Sexual Health News - Sexual Health and Behavior
LA high school making strides against teen pregnancy and STIs
The stats don't lie - teen pregnancy is everywhere
Half of all American teenagers have sex before they graduate high school, according to the National Campaign to Prevent Teen and Unplanned Pregnancy. In 2010, the Centers for Disease Control and Prevention (CDC) reported there was an average live birth rate of 34.3 per 1,000 women between the ages of 15 to 19, which is lower than statistics from previous years.
Teen pregnancy is not only a country-wide issue, but is also costly. It accounts for $11 billion per year to U.S. taxpayers.
Roosevelt's unique clinic aims to lower the number of unplanned pregnancies among teenagers. Overall, the birth rate for this age group has decreased throughout California and Los Angeles County over the last few years, with an average rate of 29 births per 1,000 teenagers in 2010. Despite this decrease, there are still areas with high percentages of teenage mothers.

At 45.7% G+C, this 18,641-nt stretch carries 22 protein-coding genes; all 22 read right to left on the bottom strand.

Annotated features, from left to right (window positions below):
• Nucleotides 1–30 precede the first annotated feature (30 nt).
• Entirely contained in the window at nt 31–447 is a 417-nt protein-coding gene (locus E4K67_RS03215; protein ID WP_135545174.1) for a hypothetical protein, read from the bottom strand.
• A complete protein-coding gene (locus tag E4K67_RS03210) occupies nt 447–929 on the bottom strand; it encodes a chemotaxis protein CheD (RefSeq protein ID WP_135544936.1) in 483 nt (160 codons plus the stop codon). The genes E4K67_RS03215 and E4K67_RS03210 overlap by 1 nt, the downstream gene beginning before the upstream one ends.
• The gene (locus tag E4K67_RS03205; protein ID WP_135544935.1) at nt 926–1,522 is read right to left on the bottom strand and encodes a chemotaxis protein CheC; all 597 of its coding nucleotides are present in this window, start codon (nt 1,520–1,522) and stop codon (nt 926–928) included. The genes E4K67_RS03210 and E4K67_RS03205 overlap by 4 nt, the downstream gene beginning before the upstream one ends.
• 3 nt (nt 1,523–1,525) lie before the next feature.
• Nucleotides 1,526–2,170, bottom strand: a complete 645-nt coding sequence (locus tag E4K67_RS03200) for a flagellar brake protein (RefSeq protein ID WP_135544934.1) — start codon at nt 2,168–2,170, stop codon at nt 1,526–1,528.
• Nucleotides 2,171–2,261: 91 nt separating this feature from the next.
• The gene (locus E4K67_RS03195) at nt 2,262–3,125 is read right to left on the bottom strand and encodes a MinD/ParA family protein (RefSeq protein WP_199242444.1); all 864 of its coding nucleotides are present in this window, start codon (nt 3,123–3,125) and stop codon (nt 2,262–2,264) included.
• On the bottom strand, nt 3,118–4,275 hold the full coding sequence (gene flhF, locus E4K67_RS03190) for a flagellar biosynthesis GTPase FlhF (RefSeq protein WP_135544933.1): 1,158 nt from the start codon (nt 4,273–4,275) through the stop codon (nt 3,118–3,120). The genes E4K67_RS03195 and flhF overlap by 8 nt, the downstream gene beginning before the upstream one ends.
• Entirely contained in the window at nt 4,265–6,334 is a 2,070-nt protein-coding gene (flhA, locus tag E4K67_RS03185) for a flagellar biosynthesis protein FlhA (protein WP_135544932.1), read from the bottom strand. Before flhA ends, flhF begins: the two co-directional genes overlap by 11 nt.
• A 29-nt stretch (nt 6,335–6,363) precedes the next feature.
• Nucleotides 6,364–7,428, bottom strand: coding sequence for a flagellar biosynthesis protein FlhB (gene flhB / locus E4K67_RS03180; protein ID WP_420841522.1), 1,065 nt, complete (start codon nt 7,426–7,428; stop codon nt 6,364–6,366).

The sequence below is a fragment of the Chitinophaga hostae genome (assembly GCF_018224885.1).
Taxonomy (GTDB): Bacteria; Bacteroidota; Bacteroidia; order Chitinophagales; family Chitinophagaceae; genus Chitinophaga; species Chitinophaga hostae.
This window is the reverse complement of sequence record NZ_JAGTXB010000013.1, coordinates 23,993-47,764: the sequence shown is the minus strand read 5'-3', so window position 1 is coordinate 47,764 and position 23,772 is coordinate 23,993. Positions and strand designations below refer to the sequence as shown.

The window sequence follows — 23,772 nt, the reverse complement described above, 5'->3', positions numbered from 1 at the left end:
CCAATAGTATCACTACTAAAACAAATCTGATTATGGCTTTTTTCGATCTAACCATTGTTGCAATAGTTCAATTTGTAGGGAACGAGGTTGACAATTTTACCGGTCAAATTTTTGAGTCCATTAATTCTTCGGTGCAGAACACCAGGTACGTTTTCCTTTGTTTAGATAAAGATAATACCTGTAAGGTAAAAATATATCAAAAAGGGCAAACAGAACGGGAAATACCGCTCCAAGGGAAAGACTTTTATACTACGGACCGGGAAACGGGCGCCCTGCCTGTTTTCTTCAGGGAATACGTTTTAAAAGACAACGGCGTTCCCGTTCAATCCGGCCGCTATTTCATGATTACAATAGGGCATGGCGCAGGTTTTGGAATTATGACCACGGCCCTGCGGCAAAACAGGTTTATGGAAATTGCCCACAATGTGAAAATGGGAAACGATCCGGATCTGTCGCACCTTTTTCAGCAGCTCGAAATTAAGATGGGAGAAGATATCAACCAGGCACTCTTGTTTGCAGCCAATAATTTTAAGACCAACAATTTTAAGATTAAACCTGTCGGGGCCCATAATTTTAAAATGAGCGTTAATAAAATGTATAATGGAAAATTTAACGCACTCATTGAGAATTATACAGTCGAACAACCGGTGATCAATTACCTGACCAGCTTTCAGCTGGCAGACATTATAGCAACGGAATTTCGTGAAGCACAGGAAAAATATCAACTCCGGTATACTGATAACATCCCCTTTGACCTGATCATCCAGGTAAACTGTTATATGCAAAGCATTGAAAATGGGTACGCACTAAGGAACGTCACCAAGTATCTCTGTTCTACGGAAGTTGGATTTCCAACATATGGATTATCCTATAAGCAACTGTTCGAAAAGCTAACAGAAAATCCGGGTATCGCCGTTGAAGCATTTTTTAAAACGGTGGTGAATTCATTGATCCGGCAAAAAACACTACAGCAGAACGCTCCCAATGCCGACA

Planned Parenthood specifically encourages communication among classmates about STIs and pregnancy.
Students feel more comfortable going to a school-based clinic
One of the biggest advantages of the free clinic is that it allows students to remain inside their comfort zones while seeking out appropriate care and education about their sexual health.
"They feel much safer and much more comfortable coming to a school-based health clinic," Sherry Medrano, the nurse practitioner who runs the Roosevelt health clinic, said to the LA Times.
Medrano has seen the clinic work to improve the teenage pregnancy rate with her own eyes. Before the clinic was implemented in 2008, Medrano saw 32 pregnancies between March 1 and June 1, which is when spring break and prom occur. Once the clinic was instituted in 2009, she only saw three pregnancies during that same time period.
Students understand what it means to get pregnant and some have watched older sisters drop out of high school after getting pregnant.
"If I got pregnant now, I don't know what I would do," she said. "I still want to do good in school and have a career," a student at Roosevelt told Medrano, as quoted by the news source.